It was not by any means an obvious distinction to make, but, as I was connected to Olivia Colman on the telephone, the first thing I noticed was that her voice sounded exactly as it does in the films and TV in which I have admirably watched her. We can sound different on the telephone like we can look different in the mirror or in photographs. Olivia has a chirpy, honest way about her. She seemed as pleased to speak to me (someone she has not previously met) as much as I was to converse with her.
Before I could interrogate Olivia Colman about her flourishing career, including the recent AMC limited series The Night Manager, she was politely inquisitive about whether I did these interviews for a living and whether or not I was in America or the UK. There was definitely a pleased pang in her voice when she first realized I was a fellow Brit.
At least, that what I think…
What are you favorite films and TV shows from the last twelve months? Anything you loved or are hooked on?
Recently? Filming again now, Broadchurch. The last few weeks have been… we call them lates. We start at two in the afternoon and finish two in the morning. My tele-watching has gone down the shitter. But about to go back into normal hours. I’d quite like to watch Billions. It’s on Sky, but we don’t have that channel at home. But away where I am staying in Bristol we’ve got a Sky box, so quite exited about that. And I saw Deadpool last night with my husband.
Which is very funny. And really shockingly violent. I didn’t imagine them to be chatting and cracking jokes while beheading people. [Both Laugh] I really enjoyed that. Mainly it has been This Morning, that’s the only time I am awake. [Both Laugh]
So, what triggered that ambition to be an actress, and how old were you? What was it were you thought “Oh, that’s it, that’s what I want to do?”
I was sixteen, and it was the first time I had ever done a play at school. After the first night we did Jean Brodie. I was Jean Brodie. The first night with everyone clapping, I had a proper light bulb moment – I was like “Oh you are kidding. If I can get money for doing this, that would be amazing.” It was something I could do, and I loved it. For a long time I was no sure I could be an actor because I didn’t know anyone that was, and my parents weren’t. I didn’t know you could get into it if you didn’t have that sort of background. It took a long time to finally pluck up the courage to say out loud: “I want to be an actor.”
Was there a Plan B?
I just thought I might be a nurse. My mum was a nurse, and I would have loved it – but wouldn’t have loved it as I do my job at the moment. So it would have been nursing if I hadn’t discovered acting, I would have gone down that route.
Before we get onto the TV, and a little bit of film stuff, I know you have done quite a bit of charity work – awareness on Alzheimer’s, women in Afghanistan, depression, violence, domestic violence. Do these transcend into your acting work, or inspire it? Does it become useful for any particular roles?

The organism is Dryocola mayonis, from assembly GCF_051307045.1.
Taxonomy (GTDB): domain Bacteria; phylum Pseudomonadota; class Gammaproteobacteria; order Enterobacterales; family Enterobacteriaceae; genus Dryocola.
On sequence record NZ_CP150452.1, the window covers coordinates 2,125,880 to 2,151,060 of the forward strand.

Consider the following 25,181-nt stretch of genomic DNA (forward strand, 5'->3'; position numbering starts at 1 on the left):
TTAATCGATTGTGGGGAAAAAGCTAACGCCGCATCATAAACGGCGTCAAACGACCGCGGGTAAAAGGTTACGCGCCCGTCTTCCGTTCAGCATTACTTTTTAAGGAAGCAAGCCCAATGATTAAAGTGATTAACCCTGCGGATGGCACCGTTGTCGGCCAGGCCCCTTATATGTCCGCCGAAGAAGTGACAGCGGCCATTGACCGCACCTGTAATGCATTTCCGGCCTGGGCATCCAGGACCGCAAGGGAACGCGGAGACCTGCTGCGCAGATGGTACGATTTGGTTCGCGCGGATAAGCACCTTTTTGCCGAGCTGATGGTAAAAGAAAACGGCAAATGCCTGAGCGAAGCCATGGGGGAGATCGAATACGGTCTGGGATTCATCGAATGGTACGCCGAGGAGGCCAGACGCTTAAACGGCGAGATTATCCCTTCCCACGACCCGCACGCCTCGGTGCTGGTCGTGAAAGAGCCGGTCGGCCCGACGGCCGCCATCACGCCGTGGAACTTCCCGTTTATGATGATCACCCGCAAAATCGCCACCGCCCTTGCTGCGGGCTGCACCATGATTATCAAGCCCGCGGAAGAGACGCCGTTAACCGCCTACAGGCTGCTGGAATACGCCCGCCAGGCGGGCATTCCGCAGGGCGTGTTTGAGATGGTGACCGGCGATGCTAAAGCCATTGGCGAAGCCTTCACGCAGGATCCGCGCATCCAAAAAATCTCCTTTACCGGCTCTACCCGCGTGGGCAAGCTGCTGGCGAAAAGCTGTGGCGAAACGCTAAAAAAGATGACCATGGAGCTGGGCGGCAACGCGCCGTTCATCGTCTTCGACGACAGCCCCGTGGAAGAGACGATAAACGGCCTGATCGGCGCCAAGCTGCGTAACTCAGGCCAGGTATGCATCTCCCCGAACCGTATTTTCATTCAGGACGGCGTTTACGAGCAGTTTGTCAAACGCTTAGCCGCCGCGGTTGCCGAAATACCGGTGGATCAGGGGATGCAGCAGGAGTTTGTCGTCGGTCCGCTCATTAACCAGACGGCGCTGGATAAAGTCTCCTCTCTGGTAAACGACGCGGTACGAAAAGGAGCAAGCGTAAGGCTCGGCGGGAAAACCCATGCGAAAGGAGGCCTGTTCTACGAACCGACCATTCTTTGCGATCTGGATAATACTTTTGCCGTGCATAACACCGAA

Some of those are just you get asked to go to them. So it might look like I have done lots of stuff, but I may have only done one thing for a particular charity. It is the domestic violence that became an obsession of mine after filming Tyrannosaur. Now working with a charity called Tender, who like to solve things before things get out of hand, teaching children about equality and kind relationships – which I think every child should have access to these workshops. So that’s part of my mission, I think actors get asked to do things as it is the nature of our society. Sadly people don’t really listen if an expert say something, but they do if someone they have seen on the tele say something. I know an awful lot less than anybody else, but if people are wiling to listen then I am very happy to do it. I don’t know if it does tie in with my work, sometimes it does, for example the research I did for Tyrannosaur. I think anybody has particular causes they feel passionate about, they want to help, and actors just get to say it out loud more often.
Onto TV then, everyone ought to know you from Peep Show, especially if you are in the UK. I remember you in another great TV comedy, and I think I prefer it, Green Wing.
Yeah. It kind of stuck with me more. It’s quite a bonkers show. Does that kind of comedy reflect any facets off your own personality?
[Laughs] Well, I think, and this sounds really wanky, but I think anything you play there are bits of you in it. You know, all of us have the serious us and the funny us, us at home. There s always many faces to everybody so I suppose when I am dicking around that’s me. I just hope I am a little bit more organized than Harriet Schulenburg [her character from Green Wing]. [Both Laugh] I’m marginally there I think.